World War II -- 60 Years After: Mykola Lebed
And The Ukrainian Partisan Army
By Roman Kupchinsky
May 2005

As the leaders of several former Soviet republics prepared to commemorate the 60th anniversary of the end of World War II in Europe on 9 May in Moscow, Ukrainian President Viktor Yushchenko announced on 5 March that he wants to see a reconciliation between veterans of the Soviet armed forces and those who served in the Ukrainian Partisan Army (UPA).

This announcement prompted the publication on various pro-Russian websites, including, in Ukraine of a number of articles denouncing the UPA as "German collaborators" and attacking Yushchenko's statement.

Natalia Vitrenko, a leader of Ukraine's Progressive Socialist Party, declared that she intends to present documents from the Nuremberg trials in which the UPA is listed as an organization that participated in German war crimes. However, Ukrainian-American historian Taras Hunczak says no such documents exist and Vitrenko has not produced any. For its part, Yushchenko's government has said it will exhibit formerly secret documents from its archives that purport to show that the UPA, along with other organizations, fought against the Germans.

The story of the UPA and of its founder, Mykola Lebed, has been distorted in various ways for 60 years now. Soviet propagandists, Russian nationalists, and Ukrainian Communists have denounced the UPA as collaborators who, after the war, became "American agents" and actively fought to separate Ukraine from the Soviet Union. Although Ukraine is now independent, this has not prevented the UPA's detractors from continuing their ideological attacks.

Soviet propagandists, Russian nationalists, and Ukrainian Communists have denounced the UPA as collaborators who, after the war, became "American agents."

Lebed, a leader of the Organization of Ukrainian Nationalists (OUN), founded the UPA in western Ukraine in 1942. Born in 1909, Lebed rose to prominence for his role in planning the OUN's 1934 assassination of Polish Interior Minister Bronislaw Pieracki. Arrested by the Gestapo as he tried to cross Germany to the free city of Danzig, Lebed was turned over to Poland and sentenced to death, a sentence that was later commuted to life in prison. He was sent to a prison camp in the Belarusian town of Bereza Kartuska.

When Germany invaded Poland in 1939, Lebed escaped and rejoined the OUN in western Ukraine. Shortly afterward, the OUN split into two factions and Lebed joined the group headed by Stephan Bandera that came to be known as OUN-b.

The OUN-b anticipated that conflict between Germany and the Soviet Union was imminent and believed that it would be possible to use the conflict to establish an independent Ukrainian state. To achieve this, they sought a tactical alliance with Hitler. The Germans allowed the OUN-b to form two battalions -- Roland and Nachtigall -- which were dispatched to Ukraine on the eve of the German invasion to conduct reconnaissance. The units saw little action and were soon disbanded.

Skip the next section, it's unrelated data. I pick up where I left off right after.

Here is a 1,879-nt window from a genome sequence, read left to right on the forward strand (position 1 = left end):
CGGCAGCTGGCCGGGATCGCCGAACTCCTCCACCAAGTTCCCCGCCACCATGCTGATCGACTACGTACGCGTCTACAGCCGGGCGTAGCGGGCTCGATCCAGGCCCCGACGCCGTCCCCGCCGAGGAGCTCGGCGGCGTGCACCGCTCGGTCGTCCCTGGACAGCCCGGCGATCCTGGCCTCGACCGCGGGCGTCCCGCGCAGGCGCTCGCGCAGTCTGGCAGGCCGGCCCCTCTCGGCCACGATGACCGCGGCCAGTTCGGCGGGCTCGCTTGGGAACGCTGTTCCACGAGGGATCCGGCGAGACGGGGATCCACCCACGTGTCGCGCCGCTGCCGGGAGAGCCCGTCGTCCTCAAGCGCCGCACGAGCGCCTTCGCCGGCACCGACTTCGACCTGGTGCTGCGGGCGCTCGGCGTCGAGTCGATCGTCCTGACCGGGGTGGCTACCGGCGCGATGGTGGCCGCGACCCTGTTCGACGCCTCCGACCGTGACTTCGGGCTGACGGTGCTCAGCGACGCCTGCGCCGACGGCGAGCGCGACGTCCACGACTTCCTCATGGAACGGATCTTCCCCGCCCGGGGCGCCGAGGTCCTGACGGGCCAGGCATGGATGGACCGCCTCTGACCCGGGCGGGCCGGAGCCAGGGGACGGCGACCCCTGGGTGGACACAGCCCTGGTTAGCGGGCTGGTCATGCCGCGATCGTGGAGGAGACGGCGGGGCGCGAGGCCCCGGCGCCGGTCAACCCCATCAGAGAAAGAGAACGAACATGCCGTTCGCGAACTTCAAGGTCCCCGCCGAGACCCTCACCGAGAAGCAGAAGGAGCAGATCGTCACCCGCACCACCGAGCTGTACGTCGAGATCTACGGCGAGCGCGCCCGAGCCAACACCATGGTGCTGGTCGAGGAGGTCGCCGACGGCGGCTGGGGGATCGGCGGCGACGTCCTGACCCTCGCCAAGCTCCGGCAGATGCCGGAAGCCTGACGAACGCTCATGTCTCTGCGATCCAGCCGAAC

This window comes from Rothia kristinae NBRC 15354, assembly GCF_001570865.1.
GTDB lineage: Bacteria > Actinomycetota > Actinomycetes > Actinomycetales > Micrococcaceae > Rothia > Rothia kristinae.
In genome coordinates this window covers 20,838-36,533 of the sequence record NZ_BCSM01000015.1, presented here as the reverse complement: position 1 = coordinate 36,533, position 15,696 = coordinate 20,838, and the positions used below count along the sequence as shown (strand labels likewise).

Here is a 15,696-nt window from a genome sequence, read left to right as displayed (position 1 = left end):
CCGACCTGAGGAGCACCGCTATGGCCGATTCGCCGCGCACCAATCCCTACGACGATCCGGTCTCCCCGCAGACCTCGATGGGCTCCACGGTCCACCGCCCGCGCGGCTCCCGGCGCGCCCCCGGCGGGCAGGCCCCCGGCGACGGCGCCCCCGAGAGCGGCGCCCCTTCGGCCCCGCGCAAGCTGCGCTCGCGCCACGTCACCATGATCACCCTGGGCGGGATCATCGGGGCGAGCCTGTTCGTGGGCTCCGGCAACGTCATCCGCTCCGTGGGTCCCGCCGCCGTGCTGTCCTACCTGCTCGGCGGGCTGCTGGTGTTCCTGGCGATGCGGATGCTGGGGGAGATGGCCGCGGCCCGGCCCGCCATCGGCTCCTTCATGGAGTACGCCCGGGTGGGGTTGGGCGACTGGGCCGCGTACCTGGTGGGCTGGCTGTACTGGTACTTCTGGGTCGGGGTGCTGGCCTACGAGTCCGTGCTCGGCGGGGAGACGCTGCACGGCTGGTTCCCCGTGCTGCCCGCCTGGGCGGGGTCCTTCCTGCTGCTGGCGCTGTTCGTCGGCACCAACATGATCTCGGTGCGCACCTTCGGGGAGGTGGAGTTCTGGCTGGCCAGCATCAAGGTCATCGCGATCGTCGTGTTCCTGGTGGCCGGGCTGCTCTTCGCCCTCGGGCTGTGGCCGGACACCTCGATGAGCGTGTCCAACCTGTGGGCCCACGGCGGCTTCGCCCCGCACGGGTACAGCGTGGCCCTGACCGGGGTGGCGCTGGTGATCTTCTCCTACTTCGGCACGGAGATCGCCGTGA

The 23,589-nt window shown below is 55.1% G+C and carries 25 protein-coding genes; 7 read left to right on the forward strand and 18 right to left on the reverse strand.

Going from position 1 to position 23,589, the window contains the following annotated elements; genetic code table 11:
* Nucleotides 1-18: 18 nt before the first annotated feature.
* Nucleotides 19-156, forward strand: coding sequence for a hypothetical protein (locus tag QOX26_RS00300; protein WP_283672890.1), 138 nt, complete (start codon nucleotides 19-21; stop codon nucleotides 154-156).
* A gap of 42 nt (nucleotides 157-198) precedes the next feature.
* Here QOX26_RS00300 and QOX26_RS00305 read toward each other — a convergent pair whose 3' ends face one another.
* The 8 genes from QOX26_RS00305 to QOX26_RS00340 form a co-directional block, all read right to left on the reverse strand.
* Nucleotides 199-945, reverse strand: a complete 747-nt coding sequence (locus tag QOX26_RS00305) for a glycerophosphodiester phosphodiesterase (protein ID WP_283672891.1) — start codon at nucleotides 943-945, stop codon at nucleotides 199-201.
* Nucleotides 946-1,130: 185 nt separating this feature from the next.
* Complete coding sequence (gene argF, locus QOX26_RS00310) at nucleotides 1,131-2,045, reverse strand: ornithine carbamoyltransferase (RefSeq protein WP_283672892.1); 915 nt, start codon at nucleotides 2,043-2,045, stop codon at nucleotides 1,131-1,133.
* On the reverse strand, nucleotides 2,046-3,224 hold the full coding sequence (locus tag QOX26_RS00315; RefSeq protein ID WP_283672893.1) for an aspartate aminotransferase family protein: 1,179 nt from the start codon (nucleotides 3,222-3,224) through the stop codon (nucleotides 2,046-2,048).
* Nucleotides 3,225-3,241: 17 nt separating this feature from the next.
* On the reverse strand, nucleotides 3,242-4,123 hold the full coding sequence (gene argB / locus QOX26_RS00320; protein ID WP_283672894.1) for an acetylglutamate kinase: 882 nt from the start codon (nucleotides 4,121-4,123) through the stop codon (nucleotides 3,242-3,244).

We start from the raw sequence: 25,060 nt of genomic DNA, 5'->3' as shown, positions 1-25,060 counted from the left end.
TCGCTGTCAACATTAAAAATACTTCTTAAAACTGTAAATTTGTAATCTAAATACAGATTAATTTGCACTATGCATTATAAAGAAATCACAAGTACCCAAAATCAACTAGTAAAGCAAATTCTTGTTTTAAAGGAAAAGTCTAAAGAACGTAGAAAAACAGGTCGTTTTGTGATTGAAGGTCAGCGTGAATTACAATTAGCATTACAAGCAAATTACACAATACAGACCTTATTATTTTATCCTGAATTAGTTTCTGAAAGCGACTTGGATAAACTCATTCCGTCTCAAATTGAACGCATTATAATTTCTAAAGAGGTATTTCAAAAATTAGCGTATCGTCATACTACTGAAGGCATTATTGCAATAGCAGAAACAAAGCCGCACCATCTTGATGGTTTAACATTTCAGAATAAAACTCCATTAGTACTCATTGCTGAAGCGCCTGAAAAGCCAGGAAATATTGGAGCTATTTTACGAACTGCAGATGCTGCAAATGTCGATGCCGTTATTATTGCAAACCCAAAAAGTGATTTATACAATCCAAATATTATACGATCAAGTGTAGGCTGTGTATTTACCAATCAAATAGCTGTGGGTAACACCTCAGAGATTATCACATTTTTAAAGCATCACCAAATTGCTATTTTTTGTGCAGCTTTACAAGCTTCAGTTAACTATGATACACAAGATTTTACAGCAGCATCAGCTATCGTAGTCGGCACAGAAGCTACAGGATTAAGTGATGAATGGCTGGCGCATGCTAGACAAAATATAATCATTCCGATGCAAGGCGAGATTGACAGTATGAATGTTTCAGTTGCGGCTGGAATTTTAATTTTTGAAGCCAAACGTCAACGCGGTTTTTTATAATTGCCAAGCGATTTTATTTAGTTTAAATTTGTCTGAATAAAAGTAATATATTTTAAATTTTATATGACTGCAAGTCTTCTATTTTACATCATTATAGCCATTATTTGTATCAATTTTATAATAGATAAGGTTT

Following the German invasion of the Soviet Union in June 1941, the Bandera's OUN faction proclaimed Ukrainian independence in Lviv on 30 June 1941. The Germans, however, had little use for the Ukrainian nationalists by this time and the Gestapo arrested Bandera and most of the OUN-b leadership in July 1941. Bandera spent most of the war in a concentration camp.

Lebed took over as head of the OUN-b and began organizing the UPA in western Ukraine as an anti-German guerilla force. In January 1944, Lebed's wife, Daria, who had helped him plan the Pieracki assassination, was arrested by the Gestapo and sent to the Ravensbruck concentration camp along with their 2-year-old daughter. At that time the German police circulated a "Wanted: Dead or Alive" poster for Lebed throughout occupied Ukraine.

By mid-1944, the UPA was at its height and its estimated strength was close to 50,000 troops brandishing captured German and Russian small arms. The UPA is cited in German military and police documents as killing numerous German troops during encounters in 1943-44. A guide to these documents can be found on the website

In 1944, the German occupation authorities began organizing the Ukrainian Waffen SS Division Halychyna to fight on the eastern front. The UPA actively opposed the formation of this division and instead urged young Ukrainians to join the anti-German partisans. However, as the Soviet Army advanced west, they encountered UPA guerillas against whom they fought pitched battles in late 1944 and 1945.

The UPA continued its struggle after the war and was eventually liquidated as a resistance force by Soviet secret-police (NKVD) troops in 1950, when the last UPA commander-in-chief, Roman Shukhevych, was killed in an ambush. In a measure designed to separate the partisans from local residents who shared their goals, millions of Ukrainians were deported from western Ukraine to secure regions in eastern Ukraine and Kazakhstan in the late 1940s and early 1950s.

In 1944 Lebed was sent to abroad by the Ukrainian Supreme Liberation Council, an underground political body that oversaw the UPA, to garner support for its struggle from the Allies. Lebed managed to obtain limited covert help from the United States, which in turn used the UPA as an early warning system in case Soviet forces intended to invade Western Europe.

In 1949 he came to the United States at the behest of the CIA and continued his activities on behalf of Ukrainian independence by establishing the Prolog Research Corporation in New York. Prolog existed until 1989. Lebed died in the United States in 1998, and his personal archive is at the Harvard Ukrainian Research Institute.